AP Basketball Writer
NEW ORLEANS (AP) -- Geno Auriemma has been chasing Pat Summitt since he started coaching. Now with his eighth national championship, he has finally caught her.
It might not be long before Auriemma stands alone with freshman Breanna Stewart leading the way.
Stewart scored 18 of her 23 points in a dazzling first half and Connecticut won its eighth NCAA title with a 93-60 rout of Louisville on Tuesday night. It was the most lopsided victory in a title game, and it put the Huskies back atop college basketball after missing the game the past two years.
The title tied Auriemma and the Huskies (35-4) with Summitt for the most in women's basketball history. Unlike the Tennessee great, Auriemma has never lost a championship game in eight appearances.
"The only person I compare myself to is Pat Summitt and to be there in that spot with her means a lot to me," Auriemma said. "The fact that I tied Pat Summitt's record puts you in the category of the greatest women's basketball coach that ever lived."
Stewart, his prized freshman, was unstoppable, hitting shots from everywhere on the court to earn Most Outstanding Player honors for the Final Four. She's only the fourth freshman ever to have that honor and first since 1987. Even her father in the stands repeatedly said "wow" as his daughter took the game over and Cardinals men's coach Rick Pitino, in town to cheer on the Louisville women, called her one of the best freshman in basketball.
"This is unbelievable," Stewart said. "This is what we've thought about since the beginning of the season. And now to be here and actually win it, it's a great feeling and I don't think it's going to set in for a while. I just played really confident and stopped thinking. When I second-guess myself, nothing good comes out of that."
After Auriemma cut down the final strand of the net, his team carried him around the court in celebration.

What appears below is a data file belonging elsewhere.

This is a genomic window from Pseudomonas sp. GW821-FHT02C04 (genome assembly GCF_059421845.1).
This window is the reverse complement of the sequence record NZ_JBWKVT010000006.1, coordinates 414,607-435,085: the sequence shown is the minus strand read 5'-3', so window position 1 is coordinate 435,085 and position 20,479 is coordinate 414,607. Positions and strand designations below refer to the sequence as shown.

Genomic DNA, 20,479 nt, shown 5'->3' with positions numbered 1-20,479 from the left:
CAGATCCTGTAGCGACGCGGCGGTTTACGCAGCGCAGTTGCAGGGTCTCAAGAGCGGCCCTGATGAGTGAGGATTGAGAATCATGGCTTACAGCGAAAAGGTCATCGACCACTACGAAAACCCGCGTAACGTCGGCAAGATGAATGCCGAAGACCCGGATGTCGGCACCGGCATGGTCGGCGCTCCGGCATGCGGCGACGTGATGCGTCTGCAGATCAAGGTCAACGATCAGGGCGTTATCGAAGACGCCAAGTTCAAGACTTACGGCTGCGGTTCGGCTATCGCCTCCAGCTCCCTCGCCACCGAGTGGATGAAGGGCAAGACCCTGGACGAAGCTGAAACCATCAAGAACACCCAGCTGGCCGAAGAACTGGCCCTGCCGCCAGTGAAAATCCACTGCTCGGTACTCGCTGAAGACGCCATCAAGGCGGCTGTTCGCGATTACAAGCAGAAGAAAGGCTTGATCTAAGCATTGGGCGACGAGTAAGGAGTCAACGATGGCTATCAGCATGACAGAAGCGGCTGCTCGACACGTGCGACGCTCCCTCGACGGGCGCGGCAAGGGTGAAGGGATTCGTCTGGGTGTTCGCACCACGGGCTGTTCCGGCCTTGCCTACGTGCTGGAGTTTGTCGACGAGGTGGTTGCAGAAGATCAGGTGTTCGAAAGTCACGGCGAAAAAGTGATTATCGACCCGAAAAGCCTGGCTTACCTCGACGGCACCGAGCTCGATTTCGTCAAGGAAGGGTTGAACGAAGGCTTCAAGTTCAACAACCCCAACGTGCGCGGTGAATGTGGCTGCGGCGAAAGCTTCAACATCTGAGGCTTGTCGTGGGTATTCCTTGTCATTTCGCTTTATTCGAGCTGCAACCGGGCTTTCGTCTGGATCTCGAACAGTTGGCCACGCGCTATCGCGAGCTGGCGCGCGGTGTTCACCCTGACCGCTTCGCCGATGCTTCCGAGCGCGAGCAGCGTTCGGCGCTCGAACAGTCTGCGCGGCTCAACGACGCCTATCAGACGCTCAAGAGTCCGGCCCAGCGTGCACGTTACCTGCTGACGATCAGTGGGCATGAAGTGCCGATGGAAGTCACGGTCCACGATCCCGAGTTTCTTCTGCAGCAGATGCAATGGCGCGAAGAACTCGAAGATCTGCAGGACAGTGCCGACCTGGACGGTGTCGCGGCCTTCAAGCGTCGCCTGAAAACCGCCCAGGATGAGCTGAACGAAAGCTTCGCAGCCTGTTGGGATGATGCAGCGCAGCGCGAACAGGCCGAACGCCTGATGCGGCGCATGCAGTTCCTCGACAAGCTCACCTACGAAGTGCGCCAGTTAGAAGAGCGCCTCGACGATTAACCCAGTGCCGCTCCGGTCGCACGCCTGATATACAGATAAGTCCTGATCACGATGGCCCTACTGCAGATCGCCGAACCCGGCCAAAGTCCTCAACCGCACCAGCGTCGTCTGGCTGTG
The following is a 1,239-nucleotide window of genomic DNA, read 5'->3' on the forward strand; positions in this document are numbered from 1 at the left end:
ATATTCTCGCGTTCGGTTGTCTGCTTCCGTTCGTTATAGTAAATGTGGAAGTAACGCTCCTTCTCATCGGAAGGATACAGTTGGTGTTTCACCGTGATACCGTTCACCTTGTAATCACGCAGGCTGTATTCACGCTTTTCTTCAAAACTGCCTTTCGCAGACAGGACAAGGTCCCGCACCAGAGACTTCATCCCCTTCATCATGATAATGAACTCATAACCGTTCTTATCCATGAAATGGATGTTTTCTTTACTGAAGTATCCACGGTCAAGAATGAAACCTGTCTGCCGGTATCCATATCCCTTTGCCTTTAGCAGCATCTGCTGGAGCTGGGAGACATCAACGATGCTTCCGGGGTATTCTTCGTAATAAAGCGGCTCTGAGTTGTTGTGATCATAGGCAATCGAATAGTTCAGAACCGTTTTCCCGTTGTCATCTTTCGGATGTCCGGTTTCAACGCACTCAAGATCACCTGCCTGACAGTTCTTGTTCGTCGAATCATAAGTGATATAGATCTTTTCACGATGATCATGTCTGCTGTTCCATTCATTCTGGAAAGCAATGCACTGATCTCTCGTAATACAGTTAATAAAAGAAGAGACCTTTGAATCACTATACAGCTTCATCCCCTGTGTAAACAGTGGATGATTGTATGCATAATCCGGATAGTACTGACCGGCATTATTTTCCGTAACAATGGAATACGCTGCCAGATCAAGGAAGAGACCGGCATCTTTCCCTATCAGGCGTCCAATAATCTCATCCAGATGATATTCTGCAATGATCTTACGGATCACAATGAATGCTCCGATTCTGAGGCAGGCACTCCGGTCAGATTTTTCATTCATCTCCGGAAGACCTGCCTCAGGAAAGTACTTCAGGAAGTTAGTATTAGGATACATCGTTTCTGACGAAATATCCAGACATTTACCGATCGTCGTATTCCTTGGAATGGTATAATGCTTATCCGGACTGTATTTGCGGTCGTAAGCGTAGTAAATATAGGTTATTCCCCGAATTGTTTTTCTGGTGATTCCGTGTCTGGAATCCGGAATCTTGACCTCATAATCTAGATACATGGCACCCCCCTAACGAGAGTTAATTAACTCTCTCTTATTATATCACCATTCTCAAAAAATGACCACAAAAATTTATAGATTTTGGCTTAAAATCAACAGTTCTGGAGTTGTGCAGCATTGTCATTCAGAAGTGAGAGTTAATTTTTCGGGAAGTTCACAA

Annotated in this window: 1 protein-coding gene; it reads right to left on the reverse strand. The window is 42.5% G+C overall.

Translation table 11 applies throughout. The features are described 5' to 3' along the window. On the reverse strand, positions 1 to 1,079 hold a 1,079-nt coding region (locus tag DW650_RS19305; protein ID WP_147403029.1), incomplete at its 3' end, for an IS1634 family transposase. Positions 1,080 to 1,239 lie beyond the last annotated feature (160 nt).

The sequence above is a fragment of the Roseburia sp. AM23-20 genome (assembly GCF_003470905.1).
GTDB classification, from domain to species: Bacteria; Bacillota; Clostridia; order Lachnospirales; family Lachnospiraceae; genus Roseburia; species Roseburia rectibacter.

Summitt, who stepped down a year ago and suffers from early-onset dementia, released a statement through her son, Tyler.
"Congratulations to Geno Auriemma and the Connecticut Huskies on a remarkable season and an eighth national title," she said. "Geno is a proven champion and a leader in our game. My best to him, his family, his team and staff."
The loss ended an unprecedented tournament run by Louisville. The Cardinals became the first No. 5 seed to make the championship game, pulling off the greatest upset in tournament history when they beat Brittney Griner and Baylor in the regional semifinals. Jeff Walz's team then beat Tennessee in the regional final before topping Cal in the Final Four.
"The run we went on was remarkable and something I'll always remember" Walz said. "We're walking out with our head high and proud of what we've done."
The Cardinals just didn't have enough to beat their Big East foe. Louisville was trying to become just the second school to win both the men's and women's championship in the same season and the first since UConn in 2004. Pitino, fresh off his team's 82-76 win in the title game over Michigan on Monday night, was sitting behind the Cardinals bench, trying to spur on the women's team. He talked to the players at their pregame meal and told them to just enjoy the moment and have fun in the game.
It wasn't to be. Instead, the trip to the Big Easy marked the beginning of the Stewart era.
Sharpshooting from deep or pounding the boards, she had one of the most remarkable runs of any first year player in the history of the NCAA tournament. Stewart finished with 105 points in only five games -- she missed the first round rout of Idaho to rest a sore calf -- the most by any first-year player since 2000, according to STATS. UConn's Maya Moore held the previous mark with 93 points.
The 6-foot-4 star passed Moore with a neat tip-in with 7:04 left in the first half and wound up with a performance reminiscent of two of the all-time greats. As freshmen, Cheryl Miller guided USC to a title in 1983 and Chamique Holdsclaw led Tennessee to a championship in 1996.
Stewart scored seven points during the pivotal 19-0 run that turned a four-point deficit into a double-digit lead and put the Cardinals in a hole they couldn't climb out of.
"We rushed a lot, we started to panic a bit," Walz said. "They started executing."